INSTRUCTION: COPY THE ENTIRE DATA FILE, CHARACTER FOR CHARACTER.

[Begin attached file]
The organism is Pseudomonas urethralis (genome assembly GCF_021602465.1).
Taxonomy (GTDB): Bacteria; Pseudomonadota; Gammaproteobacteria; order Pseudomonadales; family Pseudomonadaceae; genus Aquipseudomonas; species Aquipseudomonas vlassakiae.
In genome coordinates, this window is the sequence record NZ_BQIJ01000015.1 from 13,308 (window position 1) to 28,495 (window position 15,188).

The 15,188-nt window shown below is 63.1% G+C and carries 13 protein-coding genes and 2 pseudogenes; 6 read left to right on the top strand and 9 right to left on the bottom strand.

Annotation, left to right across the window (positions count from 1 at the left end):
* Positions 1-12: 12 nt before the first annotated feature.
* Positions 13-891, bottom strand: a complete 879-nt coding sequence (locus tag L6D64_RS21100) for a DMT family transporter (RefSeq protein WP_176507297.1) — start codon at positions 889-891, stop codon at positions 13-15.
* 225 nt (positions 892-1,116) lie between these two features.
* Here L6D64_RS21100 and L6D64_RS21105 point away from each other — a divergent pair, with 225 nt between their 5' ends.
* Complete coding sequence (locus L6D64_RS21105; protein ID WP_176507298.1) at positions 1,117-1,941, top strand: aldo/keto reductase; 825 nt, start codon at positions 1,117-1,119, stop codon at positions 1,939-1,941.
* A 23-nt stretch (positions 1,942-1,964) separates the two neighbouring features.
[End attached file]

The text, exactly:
The organism is Pseudomonas urethralis (genome assembly GCF_021602465.1).
Taxonomy (GTDB): Bacteria; Pseudomonadota; Gammaproteobacteria; order Pseudomonadales; family Pseudomonadaceae; genus Aquipseudomonas; species Aquipseudomonas vlassakiae.
In genome coordinates, this window is the sequence record NZ_BQIJ01000015.1 from 13,308 (window position 1) to 28,495 (window position 15,188).

The 15,188-nt window shown below is 63.1% G+C and carries 13 protein-coding genes and 2 pseudogenes; 6 read left to right on the top strand and 9 right to left on the bottom strand.

Annotation, left to right across the window (positions count from 1 at the left end):
* Positions 1-12: 12 nt before the first annotated feature.
* Positions 13-891, bottom strand: a complete 879-nt coding sequence (locus tag L6D64_RS21100) for a DMT family transporter (RefSeq protein WP_176507297.1) — start codon at positions 889-891, stop codon at positions 13-15.
* 225 nt (positions 892-1,116) lie between these two features.
* Here L6D64_RS21100 and L6D64_RS21105 point away from each other — a divergent pair, with 225 nt between their 5' ends.
* Complete coding sequence (locus L6D64_RS21105; protein ID WP_176507298.1) at positions 1,117-1,941, top strand: aldo/keto reductase; 825 nt, start codon at positions 1,117-1,119, stop codon at positions 1,939-1,941.
* A 23-nt stretch (positions 1,942-1,964) separates the two neighbouring features.